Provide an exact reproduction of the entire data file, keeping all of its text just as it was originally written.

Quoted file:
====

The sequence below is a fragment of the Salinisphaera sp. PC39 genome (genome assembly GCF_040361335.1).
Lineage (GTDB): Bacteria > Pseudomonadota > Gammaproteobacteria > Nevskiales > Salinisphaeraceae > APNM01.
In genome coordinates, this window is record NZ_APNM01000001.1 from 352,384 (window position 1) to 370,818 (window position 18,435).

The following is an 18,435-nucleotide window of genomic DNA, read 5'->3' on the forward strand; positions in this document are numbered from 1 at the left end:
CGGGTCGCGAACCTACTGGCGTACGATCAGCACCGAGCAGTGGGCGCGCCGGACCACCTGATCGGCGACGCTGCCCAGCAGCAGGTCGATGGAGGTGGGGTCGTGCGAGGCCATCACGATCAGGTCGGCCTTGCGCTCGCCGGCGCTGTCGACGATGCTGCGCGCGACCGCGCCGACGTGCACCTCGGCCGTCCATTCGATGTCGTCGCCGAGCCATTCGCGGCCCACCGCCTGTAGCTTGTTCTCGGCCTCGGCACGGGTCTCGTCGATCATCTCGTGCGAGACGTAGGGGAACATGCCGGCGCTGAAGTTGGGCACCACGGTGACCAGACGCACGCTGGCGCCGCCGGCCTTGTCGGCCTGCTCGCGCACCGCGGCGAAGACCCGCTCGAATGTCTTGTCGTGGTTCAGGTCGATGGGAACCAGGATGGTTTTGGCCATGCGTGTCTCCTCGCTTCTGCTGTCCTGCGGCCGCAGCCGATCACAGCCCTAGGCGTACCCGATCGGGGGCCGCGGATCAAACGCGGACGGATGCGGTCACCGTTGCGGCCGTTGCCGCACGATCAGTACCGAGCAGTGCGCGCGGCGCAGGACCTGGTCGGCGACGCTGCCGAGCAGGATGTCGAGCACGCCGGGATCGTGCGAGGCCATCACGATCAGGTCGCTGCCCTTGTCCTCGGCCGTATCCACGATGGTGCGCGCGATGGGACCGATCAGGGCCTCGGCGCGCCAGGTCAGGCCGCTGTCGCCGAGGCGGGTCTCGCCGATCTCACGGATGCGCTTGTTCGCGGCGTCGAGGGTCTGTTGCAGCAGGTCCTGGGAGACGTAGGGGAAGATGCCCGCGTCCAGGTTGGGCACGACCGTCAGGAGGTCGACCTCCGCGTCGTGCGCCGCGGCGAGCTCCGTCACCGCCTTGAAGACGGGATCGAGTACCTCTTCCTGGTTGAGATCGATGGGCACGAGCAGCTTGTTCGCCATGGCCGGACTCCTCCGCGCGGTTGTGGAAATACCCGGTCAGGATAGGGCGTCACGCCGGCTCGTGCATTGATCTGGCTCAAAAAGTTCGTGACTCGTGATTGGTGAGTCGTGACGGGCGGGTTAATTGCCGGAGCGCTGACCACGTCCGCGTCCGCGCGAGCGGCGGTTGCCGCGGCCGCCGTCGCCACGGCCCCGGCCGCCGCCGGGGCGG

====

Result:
The sequence below is a fragment of the Salinisphaera sp. PC39 genome (genome assembly GCF_040361335.1).
Lineage (GTDB): Bacteria > Pseudomonadota > Gammaproteobacteria > Nevskiales > Salinisphaeraceae > APNM01.
In genome coordinates, this window is record NZ_APNM01000001.1 from 352,384 (window position 1) to 370,818 (window position 18,435).

The following is an 18,435-nucleotide window of genomic DNA, read 5'->3' on the forward strand; positions in this document are numbered from 1 at the left end:
CGGGTCGCGAACCTACTGGCGTACGATCAGCACCGAGCAGTGGGCGCGCCGGACCACCTGATCGGCGACGCTGCCCAGCAGCAGGTCGATGGAGGTGGGGTCGTGCGAGGCCATCACGATCAGGTCGGCCTTGCGCTCGCCGGCGCTGTCGACGATGCTGCGCGCGACCGCGCCGACGTGCACCTCGGCCGTCCATTCGATGTCGTCGCCGAGCCATTCGCGGCCCACCGCCTGTAGCTTGTTCTCGGCCTCGGCACGGGTCTCGTCGATCATCTCGTGCGAGACGTAGGGGAACATGCCGGCGCTGAAGTTGGGCACCACGGTGACCAGACGCACGCTGGCGCCGCCGGCCTTGTCGGCCTGCTCGCGCACCGCGGCGAAGACCCGCTCGAATGTCTTGTCGTGGTTCAGGTCGATGGGAACCAGGATGGTTTTGGCCATGCGTGTCTCCTCGCTTCTGCTGTCCTGCGGCCGCAGCCGATCACAGCCCTAGGCGTACCCGATCGGGGGCCGCGGATCAAACGCGGACGGATGCGGTCACCGTTGCGGCCGTTGCCGCACGATCAGTACCGAGCAGTGCGCGCGGCGCAGGACCTGGTCGGCGACGCTGCCGAGCAGGATGTCGAGCACGCCGGGATCGTGCGAGGCCATCACGATCAGGTCGCTGCCCTTGTCCTCGGCCGTATCCACGATGGTGCGCGCGATGGGACCGATCAGGGCCTCGGCGCGCCAGGTCAGGCCGCTGTCGCCGAGGCGGGTCTCGCCGATCTCACGGATGCGCTTGTTCGCGGCGTCGAGGGTCTGTTGCAGCAGGTCCTGGGAGACGTAGGGGAAGATGCCCGCGTCCAGGTTGGGCACGACCGTCAGGAGGTCGACCTCCGCGTCGTGCGCCGCGGCGAGCTCCGTCACCGCCTTGAAGACGGGATCGAGTACCTCTTCCTGGTTGAGATCGATGGGCACGAGCAGCTTGTTCGCCATGGCCGGACTCCTCCGCGCGGTTGTGGAAATACCCGGTCAGGATAGGGCGTCACGCCGGCTCGTGCATTGATCTGGCTCAAAAAGTTCGTGACTCGTGATTGGTGAGTCGTGACGGGCGGGTTAATTGCCGGAGCGCTGACCACGTCCGCGTCCGCGCGAGCGGCGGTTGCCGCGGCCGCCGTCGCCACGGCCCCGGCCGCCGCCGGGGCGG